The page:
2. Persistent Depressive Disorder- chronic, low-level depression lasting more than 2 years
  3. Bipolar Disorder
  4. Seasonal Depression
  5. Postpartum Depression
  6. Psychotic Depression

Each type is different and should be treated as such. What works for seasonal depression is not necessarily going to bring relief to someone with bipolar disorder. Depression can also be broken down into mild, moderate, and severe. What works for someone with mild depression may not help someone with severe depression.

Situations that Complicate or Exacerbate Depression

Certain conditions increase the risk or severity of depression. These can include (but are not limited to):

  • Family history of depression
  • Low self-esteem
  • Being abused
  • PTSD and C-PTSD
  • Drug or alcohol abuse, aka “self-medicating”
  • Having a chronic illness, (ex. Diabetes, Fibromyalgia, Cancer, IBS)

If you find yourself or a loved one in one of these situations, address these to the best of your ability before an emergency. If your self-esteem is low or prior history of being abused is still bothering you, get help now while times are good. If you have a chronic illness, take what steps you can to reverse it and/or improve your overall health. These situations will only get worse post-SHTF, increasing the risk of depression.

Alternatives for Depression Management Post-SHTF

Understanding the factors triggering your own depression will help you sort out which strategy makes the most sense.

Diet

There isn’t a one size fits all diet to reverse depression. However, certain foods tend to make depression (and anxiety) worse. If you have food sensitivities, you may already know what I’m talking about.

Not all foods cause the same reaction in everyone. There are however, many foods that seem to trigger an inflammatory response. These include sugar, grains, dairy, and low-quality fats, especially trans fats.

Do eat more foods with protein, healthy fats, and lots of non-starchy vegetables for an anti-inflammatory diet. Lots of people follow the Mediterranean Diet for this reason. At the same time, we’re preppers. We like food options we can grow/harvest ourselves or store-bought with a long shelf life. Some suggestions are:

  • Wild meat or fish
  • Pastured meats
  • Canned sockeye salmon
  • Canned Herring
  • Canned Sardines
  • Canned oysters
  • Healthy fats, including coconut oil, olive oil, as well as butter, lard, or tallow from pastured animals (exposure to the sun will lead to Vit D in the fat)
  • Eggs
  • Dark, leafy greens
  • Canned Olives
  • Mushrooms
  • Nuts
  • Sunflower seeds
  • Berries (dehydrate them to make them shelf-stable)

Nutritional Deficiencies

Nutritional deficiencies can lead to depression symptoms. You wouldn’t know if that’s the case unless there is a good test available, or you try supplementation or seek out foods rich in that nutrient. Here are some nutrients whose deficiencies can lead to depression.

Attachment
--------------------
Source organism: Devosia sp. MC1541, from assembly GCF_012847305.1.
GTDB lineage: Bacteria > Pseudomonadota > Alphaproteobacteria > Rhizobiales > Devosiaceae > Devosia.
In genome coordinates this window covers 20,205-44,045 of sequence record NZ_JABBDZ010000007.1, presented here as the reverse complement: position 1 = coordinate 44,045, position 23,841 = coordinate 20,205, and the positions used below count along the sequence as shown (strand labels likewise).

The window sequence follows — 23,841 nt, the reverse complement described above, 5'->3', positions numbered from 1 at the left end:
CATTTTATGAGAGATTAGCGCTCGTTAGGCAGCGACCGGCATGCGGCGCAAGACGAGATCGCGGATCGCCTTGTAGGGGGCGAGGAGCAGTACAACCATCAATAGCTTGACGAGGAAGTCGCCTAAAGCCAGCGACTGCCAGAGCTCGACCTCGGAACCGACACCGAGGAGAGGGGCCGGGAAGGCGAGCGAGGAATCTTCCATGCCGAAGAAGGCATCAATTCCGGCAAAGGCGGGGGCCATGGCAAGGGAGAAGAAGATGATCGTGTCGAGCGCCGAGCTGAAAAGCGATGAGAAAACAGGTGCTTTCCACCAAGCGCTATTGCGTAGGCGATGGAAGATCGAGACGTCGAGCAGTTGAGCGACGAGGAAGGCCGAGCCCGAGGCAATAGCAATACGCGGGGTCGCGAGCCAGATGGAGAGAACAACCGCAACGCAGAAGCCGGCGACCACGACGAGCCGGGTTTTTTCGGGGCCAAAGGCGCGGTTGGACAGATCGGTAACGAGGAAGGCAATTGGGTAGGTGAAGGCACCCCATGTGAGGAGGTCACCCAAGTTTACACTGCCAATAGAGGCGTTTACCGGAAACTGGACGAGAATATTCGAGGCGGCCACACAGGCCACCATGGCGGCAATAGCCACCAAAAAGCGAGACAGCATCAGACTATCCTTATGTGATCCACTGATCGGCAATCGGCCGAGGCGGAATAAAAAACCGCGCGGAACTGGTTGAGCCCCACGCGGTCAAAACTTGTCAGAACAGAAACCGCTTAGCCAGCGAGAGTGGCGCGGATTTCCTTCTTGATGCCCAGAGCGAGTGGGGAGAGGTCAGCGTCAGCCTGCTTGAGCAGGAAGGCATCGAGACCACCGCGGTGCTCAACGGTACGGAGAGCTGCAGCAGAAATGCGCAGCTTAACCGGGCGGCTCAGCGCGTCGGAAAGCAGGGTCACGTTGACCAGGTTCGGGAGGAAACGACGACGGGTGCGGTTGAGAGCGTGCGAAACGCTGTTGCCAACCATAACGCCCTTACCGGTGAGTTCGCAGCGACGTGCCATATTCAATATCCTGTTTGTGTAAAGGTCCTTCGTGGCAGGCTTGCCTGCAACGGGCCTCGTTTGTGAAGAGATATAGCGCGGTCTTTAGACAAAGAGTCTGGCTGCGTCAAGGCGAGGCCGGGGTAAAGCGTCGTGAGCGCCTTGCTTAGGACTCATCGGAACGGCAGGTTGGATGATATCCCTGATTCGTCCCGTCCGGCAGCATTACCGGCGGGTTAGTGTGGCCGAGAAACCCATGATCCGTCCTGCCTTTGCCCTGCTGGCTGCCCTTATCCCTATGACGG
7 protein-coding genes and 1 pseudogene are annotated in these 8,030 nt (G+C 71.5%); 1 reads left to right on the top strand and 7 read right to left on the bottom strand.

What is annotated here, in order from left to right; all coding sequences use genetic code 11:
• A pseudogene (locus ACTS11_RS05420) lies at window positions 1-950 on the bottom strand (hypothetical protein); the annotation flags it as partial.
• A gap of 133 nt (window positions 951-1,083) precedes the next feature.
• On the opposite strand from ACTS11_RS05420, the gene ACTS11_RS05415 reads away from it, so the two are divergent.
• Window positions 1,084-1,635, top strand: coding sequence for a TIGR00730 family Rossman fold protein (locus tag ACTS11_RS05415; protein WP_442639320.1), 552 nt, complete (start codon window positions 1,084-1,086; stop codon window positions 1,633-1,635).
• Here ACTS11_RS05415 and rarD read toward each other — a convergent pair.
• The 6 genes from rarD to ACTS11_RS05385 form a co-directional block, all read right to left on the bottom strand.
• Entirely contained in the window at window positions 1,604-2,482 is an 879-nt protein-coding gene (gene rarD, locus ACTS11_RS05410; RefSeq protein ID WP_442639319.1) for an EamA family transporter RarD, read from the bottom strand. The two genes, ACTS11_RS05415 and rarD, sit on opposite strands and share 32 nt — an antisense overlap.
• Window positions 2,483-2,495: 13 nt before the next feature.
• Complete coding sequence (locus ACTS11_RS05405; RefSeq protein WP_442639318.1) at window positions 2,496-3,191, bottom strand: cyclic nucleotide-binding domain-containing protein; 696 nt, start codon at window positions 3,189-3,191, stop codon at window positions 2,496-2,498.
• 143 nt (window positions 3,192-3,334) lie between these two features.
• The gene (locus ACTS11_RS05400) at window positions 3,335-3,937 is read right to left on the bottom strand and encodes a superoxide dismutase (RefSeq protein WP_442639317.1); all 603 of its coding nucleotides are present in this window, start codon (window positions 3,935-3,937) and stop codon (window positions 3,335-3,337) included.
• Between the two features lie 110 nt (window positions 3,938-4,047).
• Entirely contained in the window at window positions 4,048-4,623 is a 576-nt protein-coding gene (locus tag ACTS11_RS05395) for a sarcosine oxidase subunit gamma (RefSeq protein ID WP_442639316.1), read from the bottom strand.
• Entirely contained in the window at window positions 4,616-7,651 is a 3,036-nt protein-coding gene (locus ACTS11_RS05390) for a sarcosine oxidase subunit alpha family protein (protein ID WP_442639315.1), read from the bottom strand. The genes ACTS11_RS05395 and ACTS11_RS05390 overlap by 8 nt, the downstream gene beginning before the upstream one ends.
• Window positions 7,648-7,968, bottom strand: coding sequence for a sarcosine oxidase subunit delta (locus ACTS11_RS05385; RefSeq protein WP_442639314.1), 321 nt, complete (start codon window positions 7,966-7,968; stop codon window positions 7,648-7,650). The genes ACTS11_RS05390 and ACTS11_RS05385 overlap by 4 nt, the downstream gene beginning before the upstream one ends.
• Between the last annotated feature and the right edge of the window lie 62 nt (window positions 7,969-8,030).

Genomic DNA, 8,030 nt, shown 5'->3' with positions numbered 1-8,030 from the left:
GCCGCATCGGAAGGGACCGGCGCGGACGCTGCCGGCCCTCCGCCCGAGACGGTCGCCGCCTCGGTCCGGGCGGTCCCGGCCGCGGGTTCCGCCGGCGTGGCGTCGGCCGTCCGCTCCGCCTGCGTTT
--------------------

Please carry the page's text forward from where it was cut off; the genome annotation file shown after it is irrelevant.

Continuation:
• Magnesium
  • B Vitamins, especially B6, Niacin, Folate, and B12
  • Vitamin D
  • Zinc
  • Omega-3 Fatty Acids

Limit High-Carbohydrate Foods

One reason why we love carbs so much is that they make us feel good, temporarily. High-carb foods are typically our “comfort foods”. Mashed potatoes, stuffing, cornbread, pizza, and cake give us a temporary high.

Something to keep in mind is that if you have insulin resistance, your cells are less able to absorb nutrients. You develop insulin resistance by eating too many sugary foods, causing your blood glucose to rise. The pancreas then produces insulin to bring blood glucose back down to a healthy level. However, the more frequent your blood glucose rises, the more insulin it will take to get the same glucose-lowering effect. You become resistant to insulin and require higher and higher amounts to do the same job.

High-carbohydrate foods, like potatoes, corn, sugar, and bread, can only boost your mood momentarily. The good mood will disappear the moment your blood sugar drops again. The more high-carbohydrate foods you eat, the more insulin your body makes to lower it, and the less able you are to absorb nutrients.

You can still eat carbohydrates. But, if you have insulin resistance, it’s better to have fewer of them and get them from non-starchy vegetables, or a cup of berries. Non-starchy vegetables and berries will not cause blood glucose to spike, making them a better choice than grains or starches.

Habits

Get Outside! On the whole, we spend far too much time indoors. We are missing out on necessary sunlight , green space, and healthy soil bacteria.

We make Vitamin D from sun exposure to our skin. Careful, daily sun exposure also helps to increase our melanin and tolerance to the sun. When we avoid the sun, we put ourselves at risk for a sunburn if we are ever caught without a coverup or sunblock lotion. What you want to avoid is getting a burn. A sunburn is a radiation burn, and that is what can raise your risk for skin cancer.

We need Vitamin D. Vitamin D deficiencies are both very common in the US and easy to fix for free. Go outside. Get a little sun daily without burning. Easy peasy.